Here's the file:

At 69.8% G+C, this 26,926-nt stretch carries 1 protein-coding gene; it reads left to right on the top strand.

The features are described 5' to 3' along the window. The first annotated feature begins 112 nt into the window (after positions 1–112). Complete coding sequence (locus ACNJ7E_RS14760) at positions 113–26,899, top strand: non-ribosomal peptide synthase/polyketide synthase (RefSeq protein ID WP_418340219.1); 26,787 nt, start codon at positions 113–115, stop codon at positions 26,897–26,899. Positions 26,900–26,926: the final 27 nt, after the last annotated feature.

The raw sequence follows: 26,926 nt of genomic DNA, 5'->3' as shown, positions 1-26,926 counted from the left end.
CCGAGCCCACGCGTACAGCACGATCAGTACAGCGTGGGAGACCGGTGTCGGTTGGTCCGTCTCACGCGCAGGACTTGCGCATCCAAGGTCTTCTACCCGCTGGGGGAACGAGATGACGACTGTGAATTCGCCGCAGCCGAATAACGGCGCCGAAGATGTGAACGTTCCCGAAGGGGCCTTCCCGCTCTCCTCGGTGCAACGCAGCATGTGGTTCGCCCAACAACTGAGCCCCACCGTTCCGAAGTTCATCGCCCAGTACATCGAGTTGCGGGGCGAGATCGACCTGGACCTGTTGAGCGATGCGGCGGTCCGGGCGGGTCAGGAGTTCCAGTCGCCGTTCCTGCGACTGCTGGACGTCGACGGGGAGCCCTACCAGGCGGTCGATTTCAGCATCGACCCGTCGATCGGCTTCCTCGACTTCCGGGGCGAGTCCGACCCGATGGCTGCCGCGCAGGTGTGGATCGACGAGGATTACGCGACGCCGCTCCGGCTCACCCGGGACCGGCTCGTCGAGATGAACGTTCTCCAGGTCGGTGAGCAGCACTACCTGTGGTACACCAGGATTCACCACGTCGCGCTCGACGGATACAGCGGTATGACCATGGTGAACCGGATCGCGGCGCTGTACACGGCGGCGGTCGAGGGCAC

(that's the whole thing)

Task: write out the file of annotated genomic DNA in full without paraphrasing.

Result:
At 69.8% G+C, this 26,926-nt stretch carries 1 protein-coding gene; it reads left to right on the top strand.

The features are described 5' to 3' along the window. The first annotated feature begins 112 nt into the window (after positions 1–112). Complete coding sequence (locus ACNJ7E_RS14760) at positions 113–26,899, top strand: non-ribosomal peptide synthase/polyketide synthase (RefSeq protein ID WP_418340219.1); 26,787 nt, start codon at positions 113–115, stop codon at positions 26,897–26,899. Positions 26,900–26,926: the final 27 nt, after the last annotated feature.

The raw sequence follows: 26,926 nt of genomic DNA, 5'->3' as shown, positions 1-26,926 counted from the left end.
CCGAGCCCACGCGTACAGCACGATCAGTACAGCGTGGGAGACCGGTGTCGGTTGGTCCGTCTCACGCGCAGGACTTGCGCATCCAAGGTCTTCTACCCGCTGGGGGAACGAGATGACGACTGTGAATTCGCCGCAGCCGAATAACGGCGCCGAAGATGTGAACGTTCCCGAAGGGGCCTTCCCGCTCTCCTCGGTGCAACGCAGCATGTGGTTCGCCCAACAACTGAGCCCCACCGTTCCGAAGTTCATCGCCCAGTACATCGAGTTGCGGGGCGAGATCGACCTGGACCTGTTGAGCGATGCGGCGGTCCGGGCGGGTCAGGAGTTCCAGTCGCCGTTCCTGCGACTGCTGGACGTCGACGGGGAGCCCTACCAGGCGGTCGATTTCAGCATCGACCCGTCGATCGGCTTCCTCGACTTCCGGGGCGAGTCCGACCCGATGGCTGCCGCGCAGGTGTGGATCGACGAGGATTACGCGACGCCGCTCCGGCTCACCCGGGACCGGCTCGTCGAGATGAACGTTCTCCAGGTCGGTGAGCAGCACTACCTGTGGTACACCAGGATTCACCACGTCGCGCTCGACGGATACAGCGGTATGACCATGGTGAACCGGATCGCGGCGCTGTACACGGCGGCGGTCGAGGGCAC